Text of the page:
Paleontologists are not sure how the Coelophysis in the Ghost Ranch bonebed died. There is no real evidence on the fossils themselves of the cause of death. However, the fact that hundreds of complete skeletons are jammed together in one rock layer suggests a fast and catastrophic death of the dinosaurs. Furthermore, there is no evidence of weathering or scavenging of the fossil bones, so they must have been buried rapidly after death.
Some paleontologists suggested that the Coelophysis at Ghost Ranch may have been poisoned or died from disease. However, no data support these suggestions. Indeed, in all cases, fossil evidence of poisoning or disease is almost impossible to find.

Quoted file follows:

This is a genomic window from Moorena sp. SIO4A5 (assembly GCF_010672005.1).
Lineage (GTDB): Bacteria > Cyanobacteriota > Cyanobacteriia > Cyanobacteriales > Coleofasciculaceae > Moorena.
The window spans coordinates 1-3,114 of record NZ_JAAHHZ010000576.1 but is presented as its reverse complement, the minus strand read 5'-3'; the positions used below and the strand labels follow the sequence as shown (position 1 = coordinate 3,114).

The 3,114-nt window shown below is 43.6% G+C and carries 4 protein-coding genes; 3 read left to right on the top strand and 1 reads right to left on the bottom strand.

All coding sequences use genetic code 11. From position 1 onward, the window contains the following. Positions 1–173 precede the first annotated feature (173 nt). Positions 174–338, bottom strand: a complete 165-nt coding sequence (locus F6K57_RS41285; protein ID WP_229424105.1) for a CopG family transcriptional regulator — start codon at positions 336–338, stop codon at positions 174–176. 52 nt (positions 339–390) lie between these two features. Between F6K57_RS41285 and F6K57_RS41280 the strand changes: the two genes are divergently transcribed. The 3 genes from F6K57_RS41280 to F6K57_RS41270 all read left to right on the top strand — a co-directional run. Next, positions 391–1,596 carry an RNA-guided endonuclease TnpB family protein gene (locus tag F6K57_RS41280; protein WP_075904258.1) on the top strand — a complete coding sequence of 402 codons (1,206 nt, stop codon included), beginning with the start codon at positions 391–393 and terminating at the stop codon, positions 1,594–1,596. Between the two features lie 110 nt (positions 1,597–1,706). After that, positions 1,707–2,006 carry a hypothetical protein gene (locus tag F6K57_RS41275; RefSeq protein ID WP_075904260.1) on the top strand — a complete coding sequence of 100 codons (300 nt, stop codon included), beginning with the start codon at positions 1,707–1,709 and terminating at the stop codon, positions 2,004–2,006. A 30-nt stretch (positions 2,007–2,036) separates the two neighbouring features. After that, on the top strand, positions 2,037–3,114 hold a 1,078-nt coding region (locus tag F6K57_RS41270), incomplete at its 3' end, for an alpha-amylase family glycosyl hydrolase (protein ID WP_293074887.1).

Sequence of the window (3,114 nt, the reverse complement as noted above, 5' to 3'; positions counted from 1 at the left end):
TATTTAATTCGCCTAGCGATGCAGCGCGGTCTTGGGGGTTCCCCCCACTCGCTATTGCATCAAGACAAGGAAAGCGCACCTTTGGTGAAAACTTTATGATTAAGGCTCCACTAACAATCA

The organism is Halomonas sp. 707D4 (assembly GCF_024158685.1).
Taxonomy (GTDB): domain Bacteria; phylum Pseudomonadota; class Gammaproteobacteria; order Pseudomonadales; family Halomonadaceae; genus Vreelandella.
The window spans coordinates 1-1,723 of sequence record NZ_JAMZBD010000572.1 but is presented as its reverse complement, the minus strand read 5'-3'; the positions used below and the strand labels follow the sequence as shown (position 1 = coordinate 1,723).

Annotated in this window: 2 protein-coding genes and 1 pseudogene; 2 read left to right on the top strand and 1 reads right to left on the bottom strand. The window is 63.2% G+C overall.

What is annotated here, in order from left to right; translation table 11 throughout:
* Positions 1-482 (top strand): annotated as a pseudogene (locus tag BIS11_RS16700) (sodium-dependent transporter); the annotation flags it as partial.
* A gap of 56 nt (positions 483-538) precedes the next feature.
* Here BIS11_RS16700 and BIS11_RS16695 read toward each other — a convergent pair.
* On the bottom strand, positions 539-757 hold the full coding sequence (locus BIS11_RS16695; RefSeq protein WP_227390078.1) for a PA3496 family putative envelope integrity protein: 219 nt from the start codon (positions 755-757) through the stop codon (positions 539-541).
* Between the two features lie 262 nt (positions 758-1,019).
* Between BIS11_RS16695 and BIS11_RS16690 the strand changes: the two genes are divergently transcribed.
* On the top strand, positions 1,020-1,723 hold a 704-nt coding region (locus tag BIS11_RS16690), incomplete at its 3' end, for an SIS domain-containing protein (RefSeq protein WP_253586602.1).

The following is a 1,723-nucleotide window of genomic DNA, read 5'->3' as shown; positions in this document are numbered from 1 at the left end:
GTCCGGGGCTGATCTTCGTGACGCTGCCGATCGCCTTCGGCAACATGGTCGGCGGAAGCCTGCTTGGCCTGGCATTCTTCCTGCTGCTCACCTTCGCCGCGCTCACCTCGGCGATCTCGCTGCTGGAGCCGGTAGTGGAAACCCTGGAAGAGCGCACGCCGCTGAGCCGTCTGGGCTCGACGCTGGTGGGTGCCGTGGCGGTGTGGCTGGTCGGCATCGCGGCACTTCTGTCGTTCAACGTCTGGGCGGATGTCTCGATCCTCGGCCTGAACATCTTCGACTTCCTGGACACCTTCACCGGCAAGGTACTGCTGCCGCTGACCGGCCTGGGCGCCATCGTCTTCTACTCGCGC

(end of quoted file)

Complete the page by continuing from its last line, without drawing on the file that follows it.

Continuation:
Perhaps the best suggestion is that a flash flood killed all the Coelophysis, swept their bodies into a depression on the Late Triassic flood plain and buried them rapidly. Evidence supporting this idea include: the presence of a pond immediately beneath the bonebed (and thus a depression in the flood plain), the fact that all the bodies are jumbled together as if they were simply swept in by water, and the lack of evidence of scavenging, suggesting quick burial.
So, at present, the best inference is that a flash flood killed all the Coelophysis at Ghost Ranch.